‘South Asian, Sikh, other communities facing xenophobia since 9/11’

Pramila Jayapal

Pramila Jayapal introduces resolution to support those targeted by government for their faith, race, national origin

Indian American Congresswoman Pramila Jayapal has introduced a Congressional Resolution acknowledging the hate, discrimination, racism, and xenophobia that South Asian, Sikh and other immigrant communities continue to experience two decades after the September 11 attack.

Joined by three other House members Ilhan Omar, Rashida Tlaib and Judy Chu, Jayapal’s resolution also acknowledges that thousands of individuals were targeted by the government on account of their faith, race, national origin, and immigration status.

Introduced on Sept 10, the resolution puts forward a series of recommendations to support those affected by the hateful profiling and targeting that has occurred during the 20 years since the 2001 terrorist attack, according to a media release.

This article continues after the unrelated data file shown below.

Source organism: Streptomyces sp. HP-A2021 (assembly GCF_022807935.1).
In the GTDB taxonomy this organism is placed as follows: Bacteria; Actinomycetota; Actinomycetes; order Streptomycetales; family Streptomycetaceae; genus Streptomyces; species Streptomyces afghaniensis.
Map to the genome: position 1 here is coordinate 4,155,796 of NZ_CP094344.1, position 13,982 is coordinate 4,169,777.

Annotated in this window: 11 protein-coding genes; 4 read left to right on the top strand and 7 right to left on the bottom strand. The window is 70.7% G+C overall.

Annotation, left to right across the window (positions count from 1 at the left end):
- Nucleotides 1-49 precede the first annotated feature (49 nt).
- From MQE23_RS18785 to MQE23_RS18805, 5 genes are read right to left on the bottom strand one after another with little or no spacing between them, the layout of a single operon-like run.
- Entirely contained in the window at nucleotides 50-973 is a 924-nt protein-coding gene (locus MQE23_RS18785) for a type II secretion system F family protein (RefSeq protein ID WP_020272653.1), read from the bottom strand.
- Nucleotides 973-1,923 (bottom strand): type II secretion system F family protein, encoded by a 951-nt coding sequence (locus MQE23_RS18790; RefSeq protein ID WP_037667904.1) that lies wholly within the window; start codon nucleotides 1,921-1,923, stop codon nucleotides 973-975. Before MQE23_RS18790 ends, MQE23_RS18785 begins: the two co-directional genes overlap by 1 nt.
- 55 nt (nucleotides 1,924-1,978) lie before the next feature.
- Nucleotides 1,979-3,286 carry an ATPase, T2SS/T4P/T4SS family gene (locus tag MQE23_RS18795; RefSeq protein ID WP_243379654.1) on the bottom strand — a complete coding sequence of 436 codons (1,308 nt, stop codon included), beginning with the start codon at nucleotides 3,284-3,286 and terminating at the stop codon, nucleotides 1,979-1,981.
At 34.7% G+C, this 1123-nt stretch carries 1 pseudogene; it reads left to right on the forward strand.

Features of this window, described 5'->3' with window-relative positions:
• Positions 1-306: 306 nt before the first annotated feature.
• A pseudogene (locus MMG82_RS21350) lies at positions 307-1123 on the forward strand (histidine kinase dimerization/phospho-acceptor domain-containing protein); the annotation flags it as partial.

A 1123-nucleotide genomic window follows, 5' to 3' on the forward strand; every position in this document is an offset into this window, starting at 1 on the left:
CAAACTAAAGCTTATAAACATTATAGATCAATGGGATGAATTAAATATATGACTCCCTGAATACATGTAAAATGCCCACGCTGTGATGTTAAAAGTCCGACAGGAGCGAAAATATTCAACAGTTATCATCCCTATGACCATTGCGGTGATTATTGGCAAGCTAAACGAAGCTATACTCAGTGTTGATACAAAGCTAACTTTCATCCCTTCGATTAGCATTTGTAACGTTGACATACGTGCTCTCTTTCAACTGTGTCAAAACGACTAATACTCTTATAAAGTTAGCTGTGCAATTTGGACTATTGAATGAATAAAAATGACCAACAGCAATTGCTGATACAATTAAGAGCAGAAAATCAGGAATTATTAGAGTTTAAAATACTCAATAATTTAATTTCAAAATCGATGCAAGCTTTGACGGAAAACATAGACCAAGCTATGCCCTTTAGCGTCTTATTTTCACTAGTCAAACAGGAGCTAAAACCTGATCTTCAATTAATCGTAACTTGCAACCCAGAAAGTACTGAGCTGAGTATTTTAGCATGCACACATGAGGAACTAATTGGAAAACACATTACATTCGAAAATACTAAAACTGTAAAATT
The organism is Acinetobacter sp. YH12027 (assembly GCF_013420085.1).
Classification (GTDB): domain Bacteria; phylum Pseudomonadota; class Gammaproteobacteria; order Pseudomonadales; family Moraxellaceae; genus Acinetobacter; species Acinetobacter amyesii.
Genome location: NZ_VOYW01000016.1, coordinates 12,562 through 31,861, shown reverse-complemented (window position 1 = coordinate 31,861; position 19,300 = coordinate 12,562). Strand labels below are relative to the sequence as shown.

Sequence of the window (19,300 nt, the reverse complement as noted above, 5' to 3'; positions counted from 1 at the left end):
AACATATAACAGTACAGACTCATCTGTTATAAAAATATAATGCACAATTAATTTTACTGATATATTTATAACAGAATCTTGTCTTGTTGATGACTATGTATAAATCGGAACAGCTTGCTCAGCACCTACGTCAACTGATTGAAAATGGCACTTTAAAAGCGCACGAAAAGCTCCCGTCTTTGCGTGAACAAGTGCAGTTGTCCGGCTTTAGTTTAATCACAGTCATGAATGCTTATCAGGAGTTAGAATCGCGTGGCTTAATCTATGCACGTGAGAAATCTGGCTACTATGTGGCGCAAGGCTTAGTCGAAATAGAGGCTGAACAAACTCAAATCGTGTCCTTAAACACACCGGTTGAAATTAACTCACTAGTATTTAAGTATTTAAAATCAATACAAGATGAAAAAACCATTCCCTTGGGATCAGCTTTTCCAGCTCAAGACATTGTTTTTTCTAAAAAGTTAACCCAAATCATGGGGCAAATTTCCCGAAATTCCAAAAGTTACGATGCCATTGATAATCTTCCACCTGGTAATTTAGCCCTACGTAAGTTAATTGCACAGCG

Read: Pramila Jayapal demands reversal of Trump’s ‘xenophobic’ immigration policies. (December 17, 2020)

“We must fully condemn all manifestations and expressions of racism, xenophobia, discrimination, scapegoating, and ethnic or religious bigotry while also finally acknowledging the climate of hate that Arab, Muslim, Middle Eastern, South Asian, and Sikh communities have experienced in the two decades since September 11, 2001,” said the Congresswomen.

“As we acknowledge that our own government implemented harmful policies that unfairly profiled and targeted Arab, Muslim, Middle Eastern, South Asian, and Sikh communities, we must also celebrate that these very communities have met these challenges with unwavering courage, strength, compassion, and resilience while uniting in the aftermath to advocate for civil and human rights — work which continues to this day to benefit all Americans.”

The proposed steps include:

Creating an interagency task force to work with community-based organizations to review these government policies, investigate and document their impact, and dismantle those policies which continue to profile and unfairly target these communities.